In these days when hatreds are being cultivated and racial and class strives are rampant how important is it that the Christian Church magnify the spirit of the Master. Surely it is for us to love our enemies and many of the people with whom we deal and perhaps treat unkindly are not our enemies at all but only have a skin of a different color or have been reared in different circumstances.
I came across the above quote in recent days and it strikes my conscience as one of the great obligations for Jesus’ disciples in this world. At the same time, the quote does not remove those who are Jesus’ disciples as part of the problem 1. Rather it admits that “we” treat may treat others unkindly because “they” are of a different background or skin color, and should not be treated as enemies in the first place. In fact, even if such people were our enemies the call issued in this quote is clear — those who would magnify the “spirit of the Master” must love even their enemies.
In this day and age where the divisions of politics, race, class, and creed have been raise to a deafening screech this is a quote which tells Chrisitians, “We are part of the problem, we need to be participants in the solution.” When confronted with blanket condemnations of the poor, immigrants, conservatives, liberals, white, black, Asian, Native American, heterosexual, homosexual, or any other human division how do we respond? Do we remember that these people, some of whom we would be inclined to treat “unkindly” or with whom we may disagree, are not automatic enemies? Do we remember “they” are also created in the image of God, but approach life from a different angle than “us” based on experience and circumstances? Do we remember that, even if some of “them” are our enemies, the call of Christ is the love? And do we remember this command was given to an oppressed people, living under the weight of an imperial power?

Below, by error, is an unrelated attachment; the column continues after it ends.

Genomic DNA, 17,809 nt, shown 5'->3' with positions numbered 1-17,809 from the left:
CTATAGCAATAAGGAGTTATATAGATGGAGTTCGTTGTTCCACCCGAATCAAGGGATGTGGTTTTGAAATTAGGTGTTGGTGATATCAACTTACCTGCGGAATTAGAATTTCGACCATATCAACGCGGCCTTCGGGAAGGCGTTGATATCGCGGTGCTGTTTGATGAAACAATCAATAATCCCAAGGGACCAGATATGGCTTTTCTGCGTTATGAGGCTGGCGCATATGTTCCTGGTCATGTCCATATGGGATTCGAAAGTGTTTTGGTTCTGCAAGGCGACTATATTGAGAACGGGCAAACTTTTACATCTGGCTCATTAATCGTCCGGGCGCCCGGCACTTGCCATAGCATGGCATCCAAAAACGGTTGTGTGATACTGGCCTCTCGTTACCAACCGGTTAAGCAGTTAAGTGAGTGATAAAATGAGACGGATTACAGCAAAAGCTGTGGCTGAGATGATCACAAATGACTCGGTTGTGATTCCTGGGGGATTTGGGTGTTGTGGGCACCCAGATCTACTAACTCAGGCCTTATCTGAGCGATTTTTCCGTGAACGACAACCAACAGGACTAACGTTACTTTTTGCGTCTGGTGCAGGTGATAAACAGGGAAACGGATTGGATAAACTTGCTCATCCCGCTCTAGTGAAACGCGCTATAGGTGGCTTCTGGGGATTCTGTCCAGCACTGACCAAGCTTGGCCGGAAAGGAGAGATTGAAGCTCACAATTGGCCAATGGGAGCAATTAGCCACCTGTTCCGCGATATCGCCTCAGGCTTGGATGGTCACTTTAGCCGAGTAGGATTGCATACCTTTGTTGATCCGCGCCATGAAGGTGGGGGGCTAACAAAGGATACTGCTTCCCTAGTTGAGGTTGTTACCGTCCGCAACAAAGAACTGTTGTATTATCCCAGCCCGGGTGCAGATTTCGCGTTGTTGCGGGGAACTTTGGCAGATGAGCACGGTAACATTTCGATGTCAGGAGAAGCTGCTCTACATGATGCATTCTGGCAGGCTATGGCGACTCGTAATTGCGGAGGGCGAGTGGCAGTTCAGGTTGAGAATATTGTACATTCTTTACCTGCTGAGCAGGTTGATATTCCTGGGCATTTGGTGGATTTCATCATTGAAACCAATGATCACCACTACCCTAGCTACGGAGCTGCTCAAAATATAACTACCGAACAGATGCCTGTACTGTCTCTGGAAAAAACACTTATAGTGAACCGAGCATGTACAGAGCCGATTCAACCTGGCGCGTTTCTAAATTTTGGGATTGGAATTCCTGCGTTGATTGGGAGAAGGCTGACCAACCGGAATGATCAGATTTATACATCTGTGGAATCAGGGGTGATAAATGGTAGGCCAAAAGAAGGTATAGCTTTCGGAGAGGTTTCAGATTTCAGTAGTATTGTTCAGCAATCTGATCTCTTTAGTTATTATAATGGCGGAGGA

Or, as we look at the differences which surround us, do we enrobe ourselves with power and become like those who wish people well elsewhere, but don’t want “them” here because they’ll threaten what little power “we” think we have?
In a day when animosity is on the rise, this critique from 1943 still rings true,
CHRISTIAN American or AMERICAN Christian—which are YOU? Are you like the big-hearted woman who, with her own hoy on the ocean headed for an unknown destination, could still find time and inclination to assemble and mail a bundle of toys to make a merry Christmas tor little Japanese—Americans in relocation camps? Or are YOU the one who was so annoyed by shortages she said, “Christmas presents! Nonsense! Children or not, they’re Japs, and you can’t trust Japs!” Or are you like the dear little lady who said, “It’s just terrible what Hitler is doing to the Jews,” and then added as an afterthought, “but we’ll really have to do something about them in America, before they just push us out! 2”
So which are we, who claim to be Jesus’ disciples? Which identity is first in our hearts 3?
What I find striking in the first quote above is how contemporary it sounds, and how sobering it is to read something so contemporary and realize it was spoken to the United Baptist Convention in Maine by its executive secretary, John S. Pendleton. The year was 1942, and the issue at hand was the refugee crisis sparked by Nazi atrocities 4. Both these quotes appear in Baptists, Jews, and the Holocaust: The Hand of Sincere Friendship. Written by my friend, Lee B. Spitzer.
- Though perhaps it softens it a bit, “unkindly” instead of “sinfully.” ↩
- Mary Gage, Christian Friendliness Worker. 1943. ↩
- I would say “which allegiance,” but if we’ve split our allegiance between Christ and another master it doesn’t matter which we think is “first,” we’ve already compromised ourselves. ↩
- United Baptist Convention of Maine — Year Book 1942, Report of the Convention Board, 12–13. ↩